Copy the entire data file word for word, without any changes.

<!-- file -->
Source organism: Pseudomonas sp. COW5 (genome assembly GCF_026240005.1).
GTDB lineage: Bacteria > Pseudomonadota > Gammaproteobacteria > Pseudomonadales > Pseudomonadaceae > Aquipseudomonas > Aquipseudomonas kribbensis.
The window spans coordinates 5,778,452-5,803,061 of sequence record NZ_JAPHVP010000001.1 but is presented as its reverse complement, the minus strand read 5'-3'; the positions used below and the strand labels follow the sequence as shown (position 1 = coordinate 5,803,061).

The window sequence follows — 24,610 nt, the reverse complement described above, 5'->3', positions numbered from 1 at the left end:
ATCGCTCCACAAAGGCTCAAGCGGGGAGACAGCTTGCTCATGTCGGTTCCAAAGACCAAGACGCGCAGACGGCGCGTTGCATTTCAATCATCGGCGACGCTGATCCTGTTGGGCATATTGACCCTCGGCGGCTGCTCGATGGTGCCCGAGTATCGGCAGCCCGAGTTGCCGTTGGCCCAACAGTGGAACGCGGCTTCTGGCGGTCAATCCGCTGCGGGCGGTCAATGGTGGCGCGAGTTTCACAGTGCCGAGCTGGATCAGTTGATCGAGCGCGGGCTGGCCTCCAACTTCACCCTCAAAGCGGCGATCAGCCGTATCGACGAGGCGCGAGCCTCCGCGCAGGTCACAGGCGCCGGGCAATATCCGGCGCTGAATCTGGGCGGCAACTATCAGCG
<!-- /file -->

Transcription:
Source organism: Pseudomonas sp. COW5 (genome assembly GCF_026240005.1).
GTDB lineage: Bacteria > Pseudomonadota > Gammaproteobacteria > Pseudomonadales > Pseudomonadaceae > Aquipseudomonas > Aquipseudomonas kribbensis.
The window spans coordinates 5,778,452-5,803,061 of sequence record NZ_JAPHVP010000001.1 but is presented as its reverse complement, the minus strand read 5'-3'; the positions used below and the strand labels follow the sequence as shown (position 1 = coordinate 5,803,061).

The window sequence follows — 24,610 nt, the reverse complement described above, 5'->3', positions numbered from 1 at the left end:
ATCGCTCCACAAAGGCTCAAGCGGGGAGACAGCTTGCTCATGTCGGTTCCAAAGACCAAGACGCGCAGACGGCGCGTTGCATTTCAATCATCGGCGACGCTGATCCTGTTGGGCATATTGACCCTCGGCGGCTGCTCGATGGTGCCCGAGTATCGGCAGCCCGAGTTGCCGTTGGCCCAACAGTGGAACGCGGCTTCTGGCGGTCAATCCGCTGCGGGCGGTCAATGGTGGCGCGAGTTTCACAGTGCCGAGCTGGATCAGTTGATCGAGCGCGGGCTGGCCTCCAACTTCACCCTCAAAGCGGCGATCAGCCGTATCGACGAGGCGCGAGCCTCCGCGCAGGTCACAGGCGCCGGGCAATATCCGGCGCTGAATCTGGGCGGCAACTATCAGCG